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RMERC hosts a wide variety of research facilities: Explosives Engineering, Geomechanical Simulation Lab, High Pressure Waterjet Lab, Imaging Lab, Mechanical Rock Fragmentation Lab, Mine Design, Mine Vetilation Lab, Mineral Processing Lab, and Space Resources Laboratory.
RMERC is associated with the Explosives Engineering department on Campus. The new Energetics Building is located directly behind the RMERC building.
For more information see Energetics Research Facility.
Geomechanics incorporates the disciplines of rock mechanics and soil mechanics; both deal with the behavior of geologic material, especially when impacted by engineering activity. In addition, geological processes occur across a wide range of scales. No single field or laboratory site can incorporate the effects of all scales in geomechanics experiments. The RMERC Geomechanical Simulation Laboratory develops and applies state-of-the-art computer simulation techniques to research issues of geosphere management, using techniques that link behavior across multiple scales of space and time. Applications include engineering geology, petroleum reservoir management, and carbon sequestration research.
For further information contact Dr. Andreas Eckert
Founded in 1984, RMERC's High Pressure Waterjet Laboratory has built an international reputation in the area of high-pressure waterjet applications.
State-of-the-art equipment provides support for studying special needs of manufacturing, mineral processing, nano-size materials, military, and environmental industries. These include, but are not limited to, high-precision waterjet cutting, depth-cut control, surface preparation of many kinds and materials, accelerated excavation, comminution, multi-axis milling in mining and manufacturing, erosion prevention, as well as fundamental studies of two- and three-phase flow, the mechanics of fluid jet generation, high speed phenomena, and the physics of fluid impact.
For more information, contact Dr. Greg Galecki
Image processing is becoming a very important technology in the geomechanics field. RMERC's Imaging Lab, led by Dr. Norbert H. Maerz, is developing techniques of characterising rock and rock materials and products for the mining, construction, and materials handling industries.
Some of the applicaitons that image processing can be used for are:
The Rock Fragmentation Lab evaluates innovative rock-cutting tools and techniques with full-scale linear and rotary testbeds, incorporating waterjet and/or percussive assist as necessary.
RMERC's Mine Design focuses on development of innovative mine layouts and activity schedules for efficient, safe and sustainable extraction of mineral resources.
Whether on the surface or under the ground, mines rely for safe operation on maintenance of an appropriate atmosphere. Dust is a common problem in surface mines. In underground mines, toxic gases and too-little oxygen can threaten miner health and safety. State-of-the-art mine ventilation simulation software helps mining, civil, and other engineers understand and control the gaseous environment in constrained spaces.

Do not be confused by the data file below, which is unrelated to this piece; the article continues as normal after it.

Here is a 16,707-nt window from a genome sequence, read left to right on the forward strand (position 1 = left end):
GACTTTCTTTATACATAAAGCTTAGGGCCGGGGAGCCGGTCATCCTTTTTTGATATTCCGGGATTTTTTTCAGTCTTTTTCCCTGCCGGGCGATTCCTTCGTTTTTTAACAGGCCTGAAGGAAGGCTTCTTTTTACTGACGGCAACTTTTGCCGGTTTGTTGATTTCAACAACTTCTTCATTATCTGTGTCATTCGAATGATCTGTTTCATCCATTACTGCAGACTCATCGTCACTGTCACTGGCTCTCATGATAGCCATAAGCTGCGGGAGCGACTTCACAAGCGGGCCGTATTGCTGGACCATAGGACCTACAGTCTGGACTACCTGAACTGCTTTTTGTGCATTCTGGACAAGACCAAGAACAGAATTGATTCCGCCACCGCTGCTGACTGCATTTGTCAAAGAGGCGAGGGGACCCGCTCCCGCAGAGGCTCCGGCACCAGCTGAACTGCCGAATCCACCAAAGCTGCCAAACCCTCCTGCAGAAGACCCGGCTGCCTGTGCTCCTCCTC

The Mine Ventilation Laboratory provides mine ventilation expertise to the Rock Mechanics and Explosives Research Center. The Mine Ventilation Laboratory, in conjunction with the Mining and Nuclear Engineering Department, assists in the operation of the ventilation system at the Missouri S&T Experimental Mine. This consists of a variety of Stoppings installed underground in a variety of layouts and a Joy Axial Vane Fan capable of providing sufficient air quantities to the underground workings for a variety of tests and experiments. The Center also has a large laboratory space set asided for scale models of mine ventilation systems as well as computer modeling software for mine ventilation, including the impacts that a large scale fire will have upon the stable state of a mine's ventilation system.
“If it can’t be grown, it has to be mined.” And if it is mined, it has to be processed before it can be made into something useful. Processing ranges from simply washing the mined material to removing debris, to complex multiple stages using the physical and chemical differences between the target material and the waste to separate them.
The RMERC Mineral Processing Laboratory supports the research efforts of the other laboratories within RMERC, in addition to providing hands-on experience to undergraduate and graduate students of the Mining Engineering program.
For further information contact Dr. Greg Galecki
The mission of the Space Resources Laboratory is technology research and development for sustainable extraction of natural resources from extra-terrestrial bodies, starting with the Moon, Mars, asteroids, and comets. Eventually this will come to include the full range of bodies in the Solar System, and gaseous as well as solid resources.
Regolith excavation, handling, and compaction are fundamental capabilities for expanding human operations into space, just as dirt-moving is a fundamental capability of civilization on Earth. It is also a integral part of mining. Regolith studies at the Laboratory are complemented by development of mining methods specifically for autonomous and semi-autonomous technologies.
For further information contact Dr. Leslie Gertsch